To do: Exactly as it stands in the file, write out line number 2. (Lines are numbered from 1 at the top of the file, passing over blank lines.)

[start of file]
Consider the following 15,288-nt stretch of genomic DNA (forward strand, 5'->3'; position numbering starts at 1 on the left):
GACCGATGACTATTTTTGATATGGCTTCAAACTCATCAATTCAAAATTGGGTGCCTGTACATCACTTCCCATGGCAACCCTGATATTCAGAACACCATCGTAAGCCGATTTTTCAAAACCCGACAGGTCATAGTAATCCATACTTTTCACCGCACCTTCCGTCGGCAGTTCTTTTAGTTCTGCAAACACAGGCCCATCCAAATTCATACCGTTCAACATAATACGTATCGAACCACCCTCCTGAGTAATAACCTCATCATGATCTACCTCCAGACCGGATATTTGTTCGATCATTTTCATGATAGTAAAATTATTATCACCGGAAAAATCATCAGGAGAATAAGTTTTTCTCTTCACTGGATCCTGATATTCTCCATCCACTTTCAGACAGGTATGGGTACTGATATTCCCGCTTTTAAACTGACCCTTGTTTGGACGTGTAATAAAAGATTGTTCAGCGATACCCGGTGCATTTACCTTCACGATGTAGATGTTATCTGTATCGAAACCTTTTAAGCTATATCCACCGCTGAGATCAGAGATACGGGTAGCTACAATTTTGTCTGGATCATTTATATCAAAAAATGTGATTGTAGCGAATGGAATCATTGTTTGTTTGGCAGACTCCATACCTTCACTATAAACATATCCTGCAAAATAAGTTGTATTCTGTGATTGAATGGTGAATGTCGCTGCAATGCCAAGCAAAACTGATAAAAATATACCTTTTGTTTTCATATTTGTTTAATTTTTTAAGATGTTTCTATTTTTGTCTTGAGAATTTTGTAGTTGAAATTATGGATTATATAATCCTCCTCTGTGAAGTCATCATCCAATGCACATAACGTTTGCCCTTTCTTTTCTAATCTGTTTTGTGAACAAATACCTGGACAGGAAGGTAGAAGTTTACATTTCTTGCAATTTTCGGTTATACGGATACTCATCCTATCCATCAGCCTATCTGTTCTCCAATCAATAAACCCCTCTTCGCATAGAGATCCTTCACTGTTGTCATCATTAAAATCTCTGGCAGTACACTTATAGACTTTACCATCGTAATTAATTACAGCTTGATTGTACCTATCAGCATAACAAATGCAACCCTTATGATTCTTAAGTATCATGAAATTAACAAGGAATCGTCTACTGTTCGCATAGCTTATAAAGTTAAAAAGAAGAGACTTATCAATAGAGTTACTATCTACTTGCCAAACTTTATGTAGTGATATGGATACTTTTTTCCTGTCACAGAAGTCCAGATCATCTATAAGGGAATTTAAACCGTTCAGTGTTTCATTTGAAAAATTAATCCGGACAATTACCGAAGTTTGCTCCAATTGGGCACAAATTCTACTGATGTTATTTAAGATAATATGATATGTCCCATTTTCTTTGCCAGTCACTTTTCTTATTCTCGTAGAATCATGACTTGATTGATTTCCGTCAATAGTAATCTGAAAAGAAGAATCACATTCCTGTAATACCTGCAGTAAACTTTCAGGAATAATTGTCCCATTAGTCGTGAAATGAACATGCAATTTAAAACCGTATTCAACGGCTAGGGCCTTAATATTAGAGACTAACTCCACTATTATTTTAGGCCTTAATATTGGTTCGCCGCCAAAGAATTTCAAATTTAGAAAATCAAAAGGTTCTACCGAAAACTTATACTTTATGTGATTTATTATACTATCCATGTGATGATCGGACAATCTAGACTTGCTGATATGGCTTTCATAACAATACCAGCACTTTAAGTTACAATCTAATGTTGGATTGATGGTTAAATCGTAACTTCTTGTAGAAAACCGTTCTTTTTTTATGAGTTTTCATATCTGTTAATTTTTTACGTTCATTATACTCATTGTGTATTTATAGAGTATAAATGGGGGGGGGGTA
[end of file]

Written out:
GACCGATGACTATTTTTGATATGGCTTCAAACTCATCAATTCAAAATTGGGTGCCTGTACATCACTTCCCATGGCAACCCTGATATTCAGAACACCATCGTAAGCCGATTTTTCAAAACCCGACAGGTCATAGTAATCCATACTTTTCACCGCACCTTCCGTCGGCAGTTCTTTTAGTTCTGCAAACACAGGCCCATCCAAATTCATACCGTTCAACATAATACGTATCGAACCACCCTCCTGAGTAATAACCTCATCATGATCTACCTCCAGACCGGATATTTGTTCGATCATTTTCATGATAGTAAAATTATTATCACCGGAAAAATCATCAGGAGAATAAGTTTTTCTCTTCACTGGATCCTGATATTCTCCATCCACTTTCAGACAGGTATGGGTACTGATATTCCCGCTTTTAAACTGACCCTTGTTTGGACGTGTAATAAAAGATTGTTCAGCGATACCCGGTGCATTTACCTTCACGATGTAGATGTTATCTGTATCGAAACCTTTTAAGCTATATCCACCGCTGAGATCAGAGATACGGGTAGCTACAATTTTGTCTGGATCATTTATATCAAAAAATGTGATTGTAGCGAATGGAATCATTGTTTGTTTGGCAGACTCCATACCTTCACTATAAACATATCCTGCAAAATAAGTTGTATTCTGTGATTGAATGGTGAATGTCGCTGCAATGCCAAGCAAAACTGATAAAAATATACCTTTTGTTTTCATATTTGTTTAATTTTTTAAGATGTTTCTATTTTTGTCTTGAGAATTTTGTAGTTGAAATTATGGATTATATAATCCTCCTCTGTGAAGTCATCATCCAATGCACATAACGTTTGCCCTTTCTTTTCTAATCTGTTTTGTGAACAAATACCTGGACAGGAAGGTAGAAGTTTACATTTCTTGCAATTTTCGGTTATACGGATACTCATCCTATCCATCAGCCTATCTGTTCTCCAATCAATAAACCCCTCTTCGCATAGAGATCCTTCACTGTTGTCATCATTAAAATCTCTGGCAGTACACTTATAGACTTTACCATCGTAATTAATTACAGCTTGATTGTACCTATCAGCATAACAAATGCAACCCTTATGATTCTTAAGTATCATGAAATTAACAAGGAATCGTCTACTGTTCGCATAGCTTATAAAGTTAAAAAGAAGAGACTTATCAATAGAGTTACTATCTACTTGCCAAACTTTATGTAGTGATATGGATACTTTTTTCCTGTCACAGAAGTCCAGATCATCTATAAGGGAATTTAAACCGTTCAGTGTTTCATTTGAAAAATTAATCCGGACAATTACCGAAGTTTGCTCCAATTGGGCACAAATTCTACTGATGTTATTTAAGATAATATGATATGTCCCATTTTCTTTGCCAGTCACTTTTCTTATTCTCGTAGAATCATGACTTGATTGATTTCCGTCAATAGTAATCTGAAAAGAAGAATCACATTCCTGTAATACCTGCAGTAAACTTTCAGGAATAATTGTCCCATTAGTCGTGAAATGAACATGCAATTTAAAACCGTATTCAACGGCTAGGGCCTTAATATTAGAGACTAACTCCACTATTATTTTAGGCCTTAATATTGGTTCGCCGCCAAAGAATTTCAAATTTAGAAAATCAAAAGGTTCTACCGAAAACTTATACTTTATGTGATTTATTATACTATCCATGTGATGATCGGACAATCTAGACTTGCTGATATGGCTTTCATAACAATACCAGCACTTTAAGTTACAATCTAATGTTGGATTGATGGTTAAATCGTAACTTCTTGTAGAAAACCGTTCTTTTTTTATGAGTTTTCATATCTGTTAATTTTTTACGTTCATTATACTCATTGTGTATTTATAGAGTATAAATGGGGGGGGGGTA